In its latest health check of the economy, the Bank of England found that personal credit, which includes overdrafts, loans and credit cards, rose from £1.2 billion in October to £1.5 billion in November, creating an annual growth rate of 8.3 per cent — its highest since February 2006, reports The Times.
Joanna Elson, chief executive of the Money Advice Trust, said: “These figures confirm that we do need to keep a watchful eye on the huge growth in consumer credit we are now seeing.
“Increased borrowing is to be expected in an economy that is recovering — but such steep rises in borrowing in recent months are a cause for concern,” she said.
She emphasised that, while many households would be able to handle this extra borrowing, many others would not — its research showed that nearly six million people were likely to fall behind on their finances this month after a Christmas that more than one in three put on credit.
As well as cheap credit, recent official figures have indicated that households have been dipping into their savings to fund spending, which rose 0.9 per cent in the third quarter, pushing its annualised growth rate to 3 per cent, its highest since before the financial crisis.
The Bank’s figures also showed that lenders approved more mortgages for house purchases than economists had been expecting in November, rising from 69,867 in October to 70,410, the most since August.
The figures suggest that Britain’s housing market is beginning to recover from its dip in 2014, when tougher rules on mortgage lending took effect, requiring banks and building societies to make more rigorous checks on whether borrowers could afford their loans.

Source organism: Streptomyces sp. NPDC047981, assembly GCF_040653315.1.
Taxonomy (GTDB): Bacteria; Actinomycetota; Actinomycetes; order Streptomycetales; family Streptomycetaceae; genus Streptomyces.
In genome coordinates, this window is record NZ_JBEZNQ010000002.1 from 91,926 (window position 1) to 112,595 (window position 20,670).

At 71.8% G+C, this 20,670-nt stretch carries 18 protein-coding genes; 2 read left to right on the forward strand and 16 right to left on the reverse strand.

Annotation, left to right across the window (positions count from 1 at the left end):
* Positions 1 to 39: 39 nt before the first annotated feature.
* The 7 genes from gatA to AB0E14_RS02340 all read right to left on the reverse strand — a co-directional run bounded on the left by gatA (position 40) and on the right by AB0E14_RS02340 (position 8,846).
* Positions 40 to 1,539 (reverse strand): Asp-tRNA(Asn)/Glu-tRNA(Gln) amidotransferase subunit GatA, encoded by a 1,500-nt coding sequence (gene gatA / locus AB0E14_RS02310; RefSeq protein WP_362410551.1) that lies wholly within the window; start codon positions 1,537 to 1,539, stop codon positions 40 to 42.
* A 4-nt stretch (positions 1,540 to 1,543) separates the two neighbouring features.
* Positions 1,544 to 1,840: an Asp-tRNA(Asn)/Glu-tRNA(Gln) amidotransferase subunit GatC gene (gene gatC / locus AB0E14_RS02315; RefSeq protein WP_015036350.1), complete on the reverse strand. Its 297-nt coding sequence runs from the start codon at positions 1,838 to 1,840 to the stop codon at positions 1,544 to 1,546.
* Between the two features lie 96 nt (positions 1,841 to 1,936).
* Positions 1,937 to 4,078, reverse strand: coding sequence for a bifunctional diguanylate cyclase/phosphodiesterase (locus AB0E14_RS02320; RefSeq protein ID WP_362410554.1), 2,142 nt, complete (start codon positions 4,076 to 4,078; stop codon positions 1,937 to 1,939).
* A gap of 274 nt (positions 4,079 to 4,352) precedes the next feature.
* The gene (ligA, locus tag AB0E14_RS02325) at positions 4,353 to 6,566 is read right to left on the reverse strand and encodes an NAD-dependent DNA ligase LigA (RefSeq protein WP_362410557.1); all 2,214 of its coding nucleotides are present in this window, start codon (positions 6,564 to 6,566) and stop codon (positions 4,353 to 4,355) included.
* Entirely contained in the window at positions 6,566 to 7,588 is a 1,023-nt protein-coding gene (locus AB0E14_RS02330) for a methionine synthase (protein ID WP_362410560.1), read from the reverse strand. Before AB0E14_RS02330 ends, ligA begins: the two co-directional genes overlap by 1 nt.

Net mortgage lending, which lags approvals, rose by £3.9 billion in November, the Bank said, the biggest monthly increase since just before the financial crisis started eight years ago and exceeding all forecasts.
In the three months to November, mortgage lending rose by 3.5 per cent, the fastest since June 2008.
This all helped to push household borrowing up by £5.3 billion in November, which was higher than the average monthly increase of £4.1 billion over the previous six months.
Howard Archer, the chief UK and European economist at IHS Global Insight, said: “This will fuel concern that consumers are borrowing more and saving less to finance their spending, which is likely a consequence of relatively high consumer confidence and extended low interest rates.
“This is something that the Bank of England needs to keep a close eye on, and it does appear that some MPC members are becoming more worried.”
The figures were compounded by a monthly survey from the National Association of Estate Agents indicating that activity was heating up again.
The number of house hunters chasing each property rose from 336 in October to 403 in November, while supply fell from 43 per branch last month to 41. This meant there were ten prospective buyers battling it out for each property.
This will fuel fears that the imbalance between supply and demand will push house prices higher.
The National Association is predicting that house prices will increase by 50 per cent by 2025, reaching an average £419,000.